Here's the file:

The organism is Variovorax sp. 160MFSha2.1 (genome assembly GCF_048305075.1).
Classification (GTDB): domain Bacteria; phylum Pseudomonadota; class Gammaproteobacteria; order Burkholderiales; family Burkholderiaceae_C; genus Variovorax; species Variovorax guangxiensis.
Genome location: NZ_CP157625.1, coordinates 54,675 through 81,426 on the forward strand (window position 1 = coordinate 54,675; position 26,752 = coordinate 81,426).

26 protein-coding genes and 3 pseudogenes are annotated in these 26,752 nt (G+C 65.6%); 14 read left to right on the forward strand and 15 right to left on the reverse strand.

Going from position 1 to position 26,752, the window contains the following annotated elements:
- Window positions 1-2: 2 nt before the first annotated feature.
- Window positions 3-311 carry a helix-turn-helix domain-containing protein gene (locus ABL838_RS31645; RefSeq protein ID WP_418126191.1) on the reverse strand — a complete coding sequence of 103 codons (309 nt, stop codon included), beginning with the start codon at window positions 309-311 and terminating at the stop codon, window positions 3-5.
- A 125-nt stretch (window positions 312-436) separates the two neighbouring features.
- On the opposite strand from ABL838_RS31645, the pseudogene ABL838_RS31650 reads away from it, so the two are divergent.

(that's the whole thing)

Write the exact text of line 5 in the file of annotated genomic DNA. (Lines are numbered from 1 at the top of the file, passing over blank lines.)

Going from position 1 to position 26,752, the window contains the following annotated elements: